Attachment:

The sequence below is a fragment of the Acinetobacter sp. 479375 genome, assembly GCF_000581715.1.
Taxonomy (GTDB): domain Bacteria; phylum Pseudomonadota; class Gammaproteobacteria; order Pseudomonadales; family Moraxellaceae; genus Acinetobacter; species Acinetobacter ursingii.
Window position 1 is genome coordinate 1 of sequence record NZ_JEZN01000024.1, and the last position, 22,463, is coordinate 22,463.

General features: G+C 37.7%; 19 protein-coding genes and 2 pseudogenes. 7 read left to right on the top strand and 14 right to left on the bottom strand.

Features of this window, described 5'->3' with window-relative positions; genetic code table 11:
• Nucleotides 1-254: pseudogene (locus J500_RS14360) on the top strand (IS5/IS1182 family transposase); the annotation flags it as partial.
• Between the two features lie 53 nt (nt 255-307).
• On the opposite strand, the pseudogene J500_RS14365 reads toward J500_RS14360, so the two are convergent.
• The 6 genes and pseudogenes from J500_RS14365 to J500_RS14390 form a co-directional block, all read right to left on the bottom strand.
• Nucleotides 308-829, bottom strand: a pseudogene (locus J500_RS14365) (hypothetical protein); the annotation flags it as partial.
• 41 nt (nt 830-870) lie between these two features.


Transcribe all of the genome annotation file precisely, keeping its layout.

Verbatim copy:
The sequence below is a fragment of the Acinetobacter sp. 479375 genome, assembly GCF_000581715.1.
Taxonomy (GTDB): domain Bacteria; phylum Pseudomonadota; class Gammaproteobacteria; order Pseudomonadales; family Moraxellaceae; genus Acinetobacter; species Acinetobacter ursingii.
Window position 1 is genome coordinate 1 of sequence record NZ_JEZN01000024.1, and the last position, 22,463, is coordinate 22,463.

General features: G+C 37.7%; 19 protein-coding genes and 2 pseudogenes. 7 read left to right on the top strand and 14 right to left on the bottom strand.

Features of this window, described 5'->3' with window-relative positions; genetic code table 11:
• Nucleotides 1-254: pseudogene (locus J500_RS14360) on the top strand (IS5/IS1182 family transposase); the annotation flags it as partial.
• Between the two features lie 53 nt (nt 255-307).
• On the opposite strand, the pseudogene J500_RS14365 reads toward J500_RS14360, so the two are convergent.
• The 6 genes and pseudogenes from J500_RS14365 to J500_RS14390 form a co-directional block, all read right to left on the bottom strand.
• Nucleotides 308-829, bottom strand: a pseudogene (locus J500_RS14365) (hypothetical protein); the annotation flags it as partial.
• 41 nt (nt 830-870) lie between these two features.